LAS VEGAS -A triumvirate of industry leaders offered an upbeat view of the CE market, tempered by some serious challenges, to a packed crowd at the Las Vegas Hilton Theater for the opening session of International CES 2001.
Gary Shapiro, president/CEO of the Consumer Electronics Association, Darrell Issa, newly elected U.S. Congressman and former chairman of CEA, and Bill Gates, chief software developer and chairman of Microsoft, all hailed the new digital age and the movement of that technology out of the workplace and into the home.
Gates used the session to unveil the Xbox electronic game system, scheduled to ship later this year, and stated that the gaming business-which is the same size as the motion picture business-necessarily expands the movement of digital technology into the home.
Gates presented some details on the Xbox, which will be available "later this year." Called a "broadband gaming device" the deck has four game ports, can support HDTV, and includes an Ethernet connection.
The Microsoft chairman also discussed what he called "The Emerging Digital Lifestyle," paying special attention to the relationship with retailers and with CE manufacturers. A cookbook-oriented approach for retailers will allow a "recipe" for entertainment and information throughout the home. Demonstrations included products from a sprinkling of manufacturers, including RCA's Lyre.
Throughout Gates' talk, he emphasized music and photos, for sharing and transmission, using the PC as the control.
Demonstrating the new Windows Whistler Pro system, Gates touted the primary focus on the PC as the control for all home communication, and emphasized the necessity for wireless, along with the need for eventual speech recognition allowing for portability.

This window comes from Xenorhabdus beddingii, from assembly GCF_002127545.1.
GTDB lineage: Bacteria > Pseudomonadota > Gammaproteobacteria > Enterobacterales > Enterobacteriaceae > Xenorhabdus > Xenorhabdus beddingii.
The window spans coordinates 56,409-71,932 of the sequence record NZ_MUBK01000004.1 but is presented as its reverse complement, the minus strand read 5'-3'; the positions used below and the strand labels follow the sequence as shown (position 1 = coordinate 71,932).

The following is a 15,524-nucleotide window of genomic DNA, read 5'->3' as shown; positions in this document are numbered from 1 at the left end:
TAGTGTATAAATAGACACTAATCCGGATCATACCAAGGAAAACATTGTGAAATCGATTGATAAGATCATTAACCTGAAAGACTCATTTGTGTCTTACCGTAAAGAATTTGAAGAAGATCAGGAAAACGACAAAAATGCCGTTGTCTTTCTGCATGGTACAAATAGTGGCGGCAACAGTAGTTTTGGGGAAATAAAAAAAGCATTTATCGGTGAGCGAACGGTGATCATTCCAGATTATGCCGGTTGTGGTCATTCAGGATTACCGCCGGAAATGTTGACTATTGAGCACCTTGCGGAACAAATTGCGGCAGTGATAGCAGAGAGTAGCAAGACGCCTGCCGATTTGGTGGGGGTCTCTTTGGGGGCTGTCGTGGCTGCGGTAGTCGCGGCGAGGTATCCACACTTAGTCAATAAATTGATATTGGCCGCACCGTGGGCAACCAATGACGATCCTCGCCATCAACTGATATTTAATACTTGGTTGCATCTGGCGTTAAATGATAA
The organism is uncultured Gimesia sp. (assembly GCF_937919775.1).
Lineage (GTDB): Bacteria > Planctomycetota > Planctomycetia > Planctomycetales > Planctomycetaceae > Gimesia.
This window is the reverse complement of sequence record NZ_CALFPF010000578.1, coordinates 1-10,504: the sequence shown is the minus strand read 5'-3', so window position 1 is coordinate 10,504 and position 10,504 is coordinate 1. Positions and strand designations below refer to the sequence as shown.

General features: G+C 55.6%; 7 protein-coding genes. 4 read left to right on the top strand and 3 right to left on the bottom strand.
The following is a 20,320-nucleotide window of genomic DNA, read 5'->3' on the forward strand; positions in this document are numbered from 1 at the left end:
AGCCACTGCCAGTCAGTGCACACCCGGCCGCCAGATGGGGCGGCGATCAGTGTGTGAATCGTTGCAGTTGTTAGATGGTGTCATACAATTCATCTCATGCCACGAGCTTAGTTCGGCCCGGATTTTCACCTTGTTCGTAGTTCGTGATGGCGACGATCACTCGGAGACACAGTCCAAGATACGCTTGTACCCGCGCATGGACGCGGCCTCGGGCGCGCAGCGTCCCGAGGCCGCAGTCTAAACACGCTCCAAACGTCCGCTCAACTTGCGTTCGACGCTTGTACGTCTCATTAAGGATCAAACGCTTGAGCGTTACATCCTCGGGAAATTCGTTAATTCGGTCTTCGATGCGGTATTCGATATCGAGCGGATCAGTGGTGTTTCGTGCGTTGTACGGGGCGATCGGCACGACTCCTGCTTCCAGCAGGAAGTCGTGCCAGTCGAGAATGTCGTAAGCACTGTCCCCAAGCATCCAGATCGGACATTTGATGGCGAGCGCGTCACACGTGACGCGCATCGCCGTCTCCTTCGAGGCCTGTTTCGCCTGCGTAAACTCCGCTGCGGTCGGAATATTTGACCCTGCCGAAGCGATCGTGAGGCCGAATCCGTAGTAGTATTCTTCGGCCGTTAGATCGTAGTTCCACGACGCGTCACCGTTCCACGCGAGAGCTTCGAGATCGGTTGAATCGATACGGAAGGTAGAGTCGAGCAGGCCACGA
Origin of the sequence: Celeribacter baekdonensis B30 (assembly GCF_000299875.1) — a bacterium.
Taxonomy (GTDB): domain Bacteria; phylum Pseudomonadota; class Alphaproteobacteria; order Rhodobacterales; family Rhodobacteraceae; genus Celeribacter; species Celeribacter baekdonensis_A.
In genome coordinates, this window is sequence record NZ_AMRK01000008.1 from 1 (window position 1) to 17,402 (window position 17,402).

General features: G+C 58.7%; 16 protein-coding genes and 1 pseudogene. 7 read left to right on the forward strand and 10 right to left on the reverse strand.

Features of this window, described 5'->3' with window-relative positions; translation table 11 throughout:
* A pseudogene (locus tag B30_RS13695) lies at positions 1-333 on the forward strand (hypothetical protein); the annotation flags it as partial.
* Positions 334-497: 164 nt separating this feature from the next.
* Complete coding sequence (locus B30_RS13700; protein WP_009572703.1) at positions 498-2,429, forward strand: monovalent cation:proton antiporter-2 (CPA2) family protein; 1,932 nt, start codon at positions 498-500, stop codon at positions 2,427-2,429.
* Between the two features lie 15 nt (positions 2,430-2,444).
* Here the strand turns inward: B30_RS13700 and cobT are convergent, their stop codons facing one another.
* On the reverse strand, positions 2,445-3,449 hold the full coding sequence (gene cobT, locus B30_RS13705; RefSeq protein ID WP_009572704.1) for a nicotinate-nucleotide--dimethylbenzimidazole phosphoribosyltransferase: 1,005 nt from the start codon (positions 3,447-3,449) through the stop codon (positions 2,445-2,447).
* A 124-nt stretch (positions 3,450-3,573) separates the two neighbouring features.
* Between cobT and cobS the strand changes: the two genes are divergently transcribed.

The challenges for developers and marketers are in providing ease of use, fighting "technology schizophrenia" (too many passwords, too much disparate information), and allowing for information handling.
The PC's future is as a digital media center, he said. Control has to follow the user, not the PC. "The concept has to be, you get back into control, not just when you are on your PC." Gates emphasized the new PC as a control for music and picture transmission, and spoke of cooperation with CE manufacturers and with companies such as Intel, whose chip is used in the Xbox.
Windows in the home is moving beyond productivity, he said with PC activity centers emphasizing photos and music, with video, games and communication. Third parties are "surprising us with applications."
Gates emphasized the "real explosion" of the PC had been in the workplace with text." But now, recalling milestones, he said there was a return to the original dream that this is a device for all.
The ways we use music and photos are "changing permanently." As one would expect from Microsoft, Gates stressed that "software is the key that defines communication," and in order to support that communication, the household will have to move "up to broadband."
With no specifics, all of the speakers alluded to the future of music and visuals as the future of the PC, and by implication, the future of the CE business.
All of the participants indicated confidence in the market. Shapiro, while recognizing that the retail market has been tough, said CEA is responding with attention to sales training and product return issues. Other challenges include protecting home recording rights along with intellectual property.
"Our mission is to grow the CE industry," he said. "The digital age is in full swing." Priorities include the future of broadband and public policy initiatives for access by all.
In Congressman Issa's welcoming remarks he said, "I hope to be a lobbyist in Congress for our technology.We are going to have to think globally." Issa mentioned the need to focus on global issues and the protection of intellectual property.
The new Congressman was presented with a Founders Award by Gary Shapiro, recognizing Issa's contributions to CEA while he was head of CE manufacturer Directed Electronics.